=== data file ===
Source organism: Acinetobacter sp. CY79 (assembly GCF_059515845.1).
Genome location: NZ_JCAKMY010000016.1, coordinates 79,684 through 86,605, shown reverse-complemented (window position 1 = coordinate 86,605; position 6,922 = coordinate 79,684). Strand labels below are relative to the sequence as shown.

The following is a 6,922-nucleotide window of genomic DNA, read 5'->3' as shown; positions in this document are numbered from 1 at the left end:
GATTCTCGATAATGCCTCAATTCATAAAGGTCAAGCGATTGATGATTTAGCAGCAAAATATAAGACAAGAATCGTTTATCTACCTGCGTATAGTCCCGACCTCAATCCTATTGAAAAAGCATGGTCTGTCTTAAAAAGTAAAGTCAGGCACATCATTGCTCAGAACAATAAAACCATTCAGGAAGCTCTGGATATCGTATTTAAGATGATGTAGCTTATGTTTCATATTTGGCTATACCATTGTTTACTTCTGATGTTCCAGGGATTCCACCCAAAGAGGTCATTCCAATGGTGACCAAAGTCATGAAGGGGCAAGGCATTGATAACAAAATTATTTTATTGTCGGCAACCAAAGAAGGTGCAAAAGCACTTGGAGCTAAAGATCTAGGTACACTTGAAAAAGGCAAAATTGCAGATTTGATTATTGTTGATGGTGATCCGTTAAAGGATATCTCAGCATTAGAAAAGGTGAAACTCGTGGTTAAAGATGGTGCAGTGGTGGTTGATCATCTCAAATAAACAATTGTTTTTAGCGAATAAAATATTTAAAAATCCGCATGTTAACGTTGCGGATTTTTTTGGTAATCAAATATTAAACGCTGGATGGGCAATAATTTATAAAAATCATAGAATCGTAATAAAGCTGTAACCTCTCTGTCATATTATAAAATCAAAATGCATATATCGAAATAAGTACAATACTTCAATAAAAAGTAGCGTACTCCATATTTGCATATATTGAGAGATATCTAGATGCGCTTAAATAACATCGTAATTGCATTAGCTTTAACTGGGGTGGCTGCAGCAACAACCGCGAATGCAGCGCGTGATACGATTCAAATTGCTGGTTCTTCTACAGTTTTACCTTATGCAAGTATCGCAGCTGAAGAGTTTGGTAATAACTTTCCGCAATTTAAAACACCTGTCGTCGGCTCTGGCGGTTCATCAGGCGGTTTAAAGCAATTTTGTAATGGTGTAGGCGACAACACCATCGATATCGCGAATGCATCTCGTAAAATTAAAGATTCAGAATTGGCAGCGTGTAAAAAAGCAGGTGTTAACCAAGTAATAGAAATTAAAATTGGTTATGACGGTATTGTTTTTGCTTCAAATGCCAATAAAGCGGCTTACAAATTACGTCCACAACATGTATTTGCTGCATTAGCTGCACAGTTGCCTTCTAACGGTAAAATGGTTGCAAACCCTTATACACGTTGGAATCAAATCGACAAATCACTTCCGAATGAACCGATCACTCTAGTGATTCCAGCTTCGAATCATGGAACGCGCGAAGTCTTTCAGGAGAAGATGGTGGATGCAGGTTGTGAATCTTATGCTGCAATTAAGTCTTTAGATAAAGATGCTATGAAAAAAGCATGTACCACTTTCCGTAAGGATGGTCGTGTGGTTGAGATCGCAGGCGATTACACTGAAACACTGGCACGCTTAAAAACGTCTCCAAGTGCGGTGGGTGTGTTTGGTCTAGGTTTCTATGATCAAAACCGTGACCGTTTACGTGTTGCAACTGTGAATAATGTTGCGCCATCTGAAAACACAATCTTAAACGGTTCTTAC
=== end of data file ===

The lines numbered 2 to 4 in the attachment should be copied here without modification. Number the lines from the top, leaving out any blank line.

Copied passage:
Genome location: NZ_JCAKMY010000016.1, coordinates 79,684 through 86,605, shown reverse-complemented (window position 1 = coordinate 86,605; position 6,922 = coordinate 79,684). Strand labels below are relative to the sequence as shown.

The following is a 6,922-nucleotide window of genomic DNA, read 5'->3' as shown; positions in this document are numbered from 1 at the left end:
GATTCTCGATAATGCCTCAATTCATAAAGGTCAAGCGATTGATGATTTAGCAGCAAAATATAAGACAAGAATCGTTTATCTACCTGCGTATAGTCCCGACCTCAATCCTATTGAAAAAGCATGGTCTGTCTTAAAAAGTAAAGTCAGGCACATCATTGCTCAGAACAATAAAACCATTCAGGAAGCTCTGGATATCGTATTTAAGATGATGTAGCTTATGTTTCATATTTGGCTATACCATTGTTTACTTCTGATGTTCCAGGGATTCCACCCAAAGAGGTCATTCCAATGGTGACCAAAGTCATGAAGGGGCAAGGCATTGATAACAAAATTATTTTATTGTCGGCAACCAAAGAAGGTGCAAAAGCACTTGGAGCTAAAGATCTAGGTACACTTGAAAAAGGCAAAATTGCAGATTTGATTATTGTTGATGGTGATCCGTTAAAGGATATCTCAGCATTAGAAAAGGTGAAACTCGTGGTTAAAGATGGTGCAGTGGTGGTTGATCATCTCAAATAAACAATTGTTTTTAGCGAATAAAATATTTAAAAATCCGCATGTTAACGTTGCGGATTTTTTTGGTAATCAAATATTAAACGCTGGATGGGCAATAATTTATAAAAATCATAGAATCGTAATAAAGCTGTAACCTCTCTGTCATATTATAAAATCAAAATGCATATATCGAAATAAGTACAATACTTCAATAAAAAGTAGCGTACTCCATATTTGCATATATTGAGAGATATCTAGATGCGCTTAAATAACATCGTAATTGCATTAGCTTTAACTGGGGTGGCTGCAGCAACAACCGCGAATGCAGCGCGTGATACGATTCAAATTGCTGGTTCTTCTACAGTTTTACCTTATGCAAGTATCGCAGCTGAAGAGTTTGGTAATAACTTTCCGCAATTTAAAACACCTGTCGTCGGCTCTGGCGGTTCATCAGGCGGTTTAAAGCAATTTTGTAATGGTGTAGGCGACAACACCATCGATATCGCGAATGCATCTCGTAAAATTAAAGATTCAGAATTGGCAGCGTGTAAAAAAGCAGGTGTTAACCAAGTAATAGAAATTAAAATTGGTTATGACGGTATTGTTTTTGCTTCAAATGCCAATAAAGCGGCTTACAAATTACGTCCACAACATGTATTTGCTGCATTAGCTGCACAGTTGCCTTCTAACGGTAAAATGGTTGCAAACCCTTATACACGTTGGAATCAAATCGACAAATCACTTCCGAATGAACCGATCACTCTAGTGATTCCAGCTTCGAATCATGGAACGCGCGAAGTCTTTCAGGAGAAGATGGTGGATGCAGGTTGTGAATCTTATGCTGCAATTAAGTCTTTAGATAAAGATGCTATGAAAAAAGCATGTACCACTTTCCGTAAGGATGGTCGTGTGGTTGAGATCGCAGGCGATTACACTGAAACACTGGCACGCTTAAAAACGTCTCCAAGTGCGGTGGGTGTGTTTGGTCTAGGTTTCTATGATCAAAACCGTGACCGTTTACGTGTTGCAACTGTGAATAATGTTGCGCCATCTGAAAACACAATCTTAAACGGTTCTTAC